“Alright, just put the soup down and go back to the hospital to be with the kid Balfour cut her off, picking up the documents on the table to read, his cold demeanor clearly indicating he didn’t want to talk further.
The documents he held were a sales plan submitted by Ellinor. As Balfour read the clear text and data, he couldn’t help but recall Ellinor’s words about expanding production and sales in the food industry.
He wondered if his own little sister Pearl were still alive, would she have missed out on these foods due to insufficient promotion? If she had gotten to eat her favorite snack from childhood, would it stir up old memories and maybe make her want to come home to see him?
Possibly, this sales plan Ellinor put together could work.
Seeing that Balfour was not interested in her words and wouldn’t even look at her, Patricia felt awkward standing in the office, not knowing what to do.
Byran, who was doing his homework nearby, also felt the strange tension. He looked up at Patricia, then at the aloof Balfour, feeling uncomfortable.
It was weird. Balfour had always doted on Patricia and practically did whatever she said.
But for some reason, he had been ignoring her since yesterday, and his attitude today was just as cold…
This had never happened before. What on earth was going on?
Patricia thought for a moment, walked over, and placed her thermos on Balfour’s desk. Then she softly said to Byran, who was still doing his homework.
“Byran, stop writing for now. Go take a break. I have some things to discuss with Balfour. You can come back in a bit and have some soup with him.”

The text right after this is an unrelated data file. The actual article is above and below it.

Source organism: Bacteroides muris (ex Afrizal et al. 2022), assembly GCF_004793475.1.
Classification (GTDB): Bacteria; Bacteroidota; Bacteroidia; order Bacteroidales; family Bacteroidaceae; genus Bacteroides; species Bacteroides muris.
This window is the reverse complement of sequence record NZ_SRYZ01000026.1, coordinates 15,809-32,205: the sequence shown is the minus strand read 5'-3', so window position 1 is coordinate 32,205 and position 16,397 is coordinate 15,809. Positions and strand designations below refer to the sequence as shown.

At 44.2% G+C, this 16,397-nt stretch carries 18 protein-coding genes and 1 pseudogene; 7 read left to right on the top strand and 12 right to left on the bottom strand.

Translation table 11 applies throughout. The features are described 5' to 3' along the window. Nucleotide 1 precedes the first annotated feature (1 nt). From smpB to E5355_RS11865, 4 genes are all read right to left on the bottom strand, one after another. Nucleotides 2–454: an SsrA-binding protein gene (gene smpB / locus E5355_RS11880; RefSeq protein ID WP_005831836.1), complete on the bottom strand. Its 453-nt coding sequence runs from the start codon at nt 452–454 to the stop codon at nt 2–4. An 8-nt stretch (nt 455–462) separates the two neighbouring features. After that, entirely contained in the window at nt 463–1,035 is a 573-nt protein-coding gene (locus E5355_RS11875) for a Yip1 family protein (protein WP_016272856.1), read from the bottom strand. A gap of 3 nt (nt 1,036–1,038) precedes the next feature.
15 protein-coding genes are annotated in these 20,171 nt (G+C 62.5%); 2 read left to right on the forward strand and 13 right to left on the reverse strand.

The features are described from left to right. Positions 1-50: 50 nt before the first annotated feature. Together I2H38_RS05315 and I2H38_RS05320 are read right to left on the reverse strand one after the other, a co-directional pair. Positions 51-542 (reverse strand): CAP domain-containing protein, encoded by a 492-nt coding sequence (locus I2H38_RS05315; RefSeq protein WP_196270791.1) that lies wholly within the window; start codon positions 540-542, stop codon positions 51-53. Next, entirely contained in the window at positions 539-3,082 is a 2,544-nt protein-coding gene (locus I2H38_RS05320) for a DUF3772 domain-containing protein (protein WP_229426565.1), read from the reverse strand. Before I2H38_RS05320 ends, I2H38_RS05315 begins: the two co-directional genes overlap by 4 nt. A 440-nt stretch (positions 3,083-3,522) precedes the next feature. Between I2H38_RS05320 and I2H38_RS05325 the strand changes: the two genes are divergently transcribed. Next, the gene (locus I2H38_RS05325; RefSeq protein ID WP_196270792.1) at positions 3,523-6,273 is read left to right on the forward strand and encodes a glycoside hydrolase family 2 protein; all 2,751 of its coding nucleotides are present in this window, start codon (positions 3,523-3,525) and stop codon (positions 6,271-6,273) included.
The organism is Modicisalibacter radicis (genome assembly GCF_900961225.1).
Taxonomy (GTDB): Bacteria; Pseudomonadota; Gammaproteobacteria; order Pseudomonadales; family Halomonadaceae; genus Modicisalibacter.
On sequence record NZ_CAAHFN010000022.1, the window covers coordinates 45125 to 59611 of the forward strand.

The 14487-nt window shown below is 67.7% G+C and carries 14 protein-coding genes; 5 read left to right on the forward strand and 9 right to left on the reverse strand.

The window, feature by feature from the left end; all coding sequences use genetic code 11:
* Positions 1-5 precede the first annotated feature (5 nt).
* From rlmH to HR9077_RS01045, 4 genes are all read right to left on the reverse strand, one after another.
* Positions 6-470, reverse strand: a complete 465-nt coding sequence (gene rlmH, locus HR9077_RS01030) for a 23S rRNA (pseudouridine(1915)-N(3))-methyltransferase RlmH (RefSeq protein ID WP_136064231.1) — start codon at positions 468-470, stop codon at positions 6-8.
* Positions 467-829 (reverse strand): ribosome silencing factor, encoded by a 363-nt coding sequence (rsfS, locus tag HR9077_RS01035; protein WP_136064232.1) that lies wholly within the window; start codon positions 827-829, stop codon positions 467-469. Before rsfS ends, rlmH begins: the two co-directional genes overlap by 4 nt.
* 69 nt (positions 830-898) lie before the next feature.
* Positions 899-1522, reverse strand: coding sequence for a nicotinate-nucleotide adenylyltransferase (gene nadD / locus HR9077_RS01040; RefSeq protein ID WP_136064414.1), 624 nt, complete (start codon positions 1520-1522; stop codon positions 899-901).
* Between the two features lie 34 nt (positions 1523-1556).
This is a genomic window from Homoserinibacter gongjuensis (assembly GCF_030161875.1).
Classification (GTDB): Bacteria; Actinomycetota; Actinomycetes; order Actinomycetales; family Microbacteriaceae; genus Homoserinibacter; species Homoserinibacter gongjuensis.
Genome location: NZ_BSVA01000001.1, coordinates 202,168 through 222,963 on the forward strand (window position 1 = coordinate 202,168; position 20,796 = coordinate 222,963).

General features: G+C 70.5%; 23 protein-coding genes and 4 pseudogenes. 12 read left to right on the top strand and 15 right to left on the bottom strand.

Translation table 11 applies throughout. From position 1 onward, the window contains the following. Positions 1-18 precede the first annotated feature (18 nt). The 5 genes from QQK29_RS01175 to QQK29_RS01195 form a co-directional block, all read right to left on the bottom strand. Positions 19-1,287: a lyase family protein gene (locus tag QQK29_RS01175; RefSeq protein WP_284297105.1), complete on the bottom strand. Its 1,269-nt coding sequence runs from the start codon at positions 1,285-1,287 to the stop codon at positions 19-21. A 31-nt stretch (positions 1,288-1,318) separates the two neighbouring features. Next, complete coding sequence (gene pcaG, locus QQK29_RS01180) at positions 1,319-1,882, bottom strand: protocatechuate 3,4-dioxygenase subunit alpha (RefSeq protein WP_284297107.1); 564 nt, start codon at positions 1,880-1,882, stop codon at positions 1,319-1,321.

Byran jumped at the opportunity. He didn’t know how to solve any of these problems and staying here would just get him scolded by Balfour.
Given the chance to escape by Patricia, he didn’t hesitate to put down his pen and hurry out.
Watching Byran leave, Patricia turned back to Balfour, who was engrossed in reviewing the documents. She hesitated, then asked in a teary voice, “Do you really hate me now?”
Hearing his sister’s sobbing voice, Balfour looked up at her with complex and tired eyes. “Enough, don’t start crying at the drop of a hat. You’re in your twenties now; you’re not a kid. You have to understand that crying won’t solve anything.”
Patricia felt a real crisis. He used to comfort her immediately when she cried, but not today. Instead, he seemed annoyed by her crying.
“…I admit…I messed up yesterday. I went in the wrong direction. But you didn’t give me a chance to explain! I felt trapped; I really couldn’t think of any other way.”
There was something off in her words and Balfour frowned, “Trapped? Who cornered you?”
With a wronged look, Patricia wiped her tears and gave her prepared explanation, “I really didn’t want to drive Ellinor away… But she flaunted her pregnancy to me in the bathroom, and said it was Theo’s! I panicked… How could I ever compete with her?
How can my infertile body compare to Ellinor’s healthy and easily pregnant one?
If Theo knew she was pregnant, he’d surely neglect me and Baber.
So I was really scared. I was scared that Ellinor would use her pregnancy to steal Theo away again, so I went to extremes in a moment of panic.
I’m sorry! I know I was wrong and I really know I messed up.”
Balfour’s expression froze.
Ellinor was pregnant?